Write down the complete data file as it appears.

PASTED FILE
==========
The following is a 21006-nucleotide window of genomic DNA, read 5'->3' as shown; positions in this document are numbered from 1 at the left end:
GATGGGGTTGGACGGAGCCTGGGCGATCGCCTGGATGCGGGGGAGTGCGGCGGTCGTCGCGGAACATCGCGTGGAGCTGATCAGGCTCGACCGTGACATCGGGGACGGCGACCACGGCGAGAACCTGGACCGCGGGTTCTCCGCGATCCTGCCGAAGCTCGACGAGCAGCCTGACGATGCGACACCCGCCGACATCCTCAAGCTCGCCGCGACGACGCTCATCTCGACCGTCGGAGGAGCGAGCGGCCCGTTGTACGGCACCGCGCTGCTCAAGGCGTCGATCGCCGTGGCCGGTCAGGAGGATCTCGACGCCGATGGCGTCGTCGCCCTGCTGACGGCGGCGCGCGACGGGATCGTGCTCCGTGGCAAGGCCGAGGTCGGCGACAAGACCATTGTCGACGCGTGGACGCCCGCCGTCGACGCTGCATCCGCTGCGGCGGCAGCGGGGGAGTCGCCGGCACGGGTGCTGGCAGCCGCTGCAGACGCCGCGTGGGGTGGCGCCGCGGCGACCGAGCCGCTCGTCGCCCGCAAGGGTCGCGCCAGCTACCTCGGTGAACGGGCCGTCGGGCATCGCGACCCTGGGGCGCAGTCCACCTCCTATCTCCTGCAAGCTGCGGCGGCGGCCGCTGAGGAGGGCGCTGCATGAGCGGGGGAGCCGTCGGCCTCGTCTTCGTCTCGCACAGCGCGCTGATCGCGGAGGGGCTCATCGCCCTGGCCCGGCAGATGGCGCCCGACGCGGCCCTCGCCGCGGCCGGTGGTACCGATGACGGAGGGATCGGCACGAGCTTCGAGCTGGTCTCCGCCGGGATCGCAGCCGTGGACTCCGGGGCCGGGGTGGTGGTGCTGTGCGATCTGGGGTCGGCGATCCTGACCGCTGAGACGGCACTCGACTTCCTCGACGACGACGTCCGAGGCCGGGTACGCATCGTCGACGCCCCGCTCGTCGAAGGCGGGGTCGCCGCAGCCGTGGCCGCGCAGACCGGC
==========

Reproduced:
The following is a 21006-nucleotide window of genomic DNA, read 5'->3' as shown; positions in this document are numbered from 1 at the left end:
GATGGGGTTGGACGGAGCCTGGGCGATCGCCTGGATGCGGGGGAGTGCGGCGGTCGTCGCGGAACATCGCGTGGAGCTGATCAGGCTCGACCGTGACATCGGGGACGGCGACCACGGCGAGAACCTGGACCGCGGGTTCTCCGCGATCCTGCCGAAGCTCGACGAGCAGCCTGACGATGCGACACCCGCCGACATCCTCAAGCTCGCCGCGACGACGCTCATCTCGACCGTCGGAGGAGCGAGCGGCCCGTTGTACGGCACCGCGCTGCTCAAGGCGTCGATCGCCGTGGCCGGTCAGGAGGATCTCGACGCCGATGGCGTCGTCGCCCTGCTGACGGCGGCGCGCGACGGGATCGTGCTCCGTGGCAAGGCCGAGGTCGGCGACAAGACCATTGTCGACGCGTGGACGCCCGCCGTCGACGCTGCATCCGCTGCGGCGGCAGCGGGGGAGTCGCCGGCACGGGTGCTGGCAGCCGCTGCAGACGCCGCGTGGGGTGGCGCCGCGGCGACCGAGCCGCTCGTCGCCCGCAAGGGTCGCGCCAGCTACCTCGGTGAACGGGCCGTCGGGCATCGCGACCCTGGGGCGCAGTCCACCTCCTATCTCCTGCAAGCTGCGGCGGCGGCCGCTGAGGAGGGCGCTGCATGAGCGGGGGAGCCGTCGGCCTCGTCTTCGTCTCGCACAGCGCGCTGATCGCGGAGGGGCTCATCGCCCTGGCCCGGCAGATGGCGCCCGACGCGGCCCTCGCCGCGGCCGGTGGTACCGATGACGGAGGGATCGGCACGAGCTTCGAGCTGGTCTCCGCCGGGATCGCAGCCGTGGACTCCGGGGCCGGGGTGGTGGTGCTGTGCGATCTGGGGTCGGCGATCCTGACCGCTGAGACGGCACTCGACTTCCTCGACGACGACGTCCGAGGCCGGGTACGCATCGTCGACGCCCCGCTCGTCGAAGGCGGGGTCGCCGCAGCCGTGGCCGCGCAGACCGGC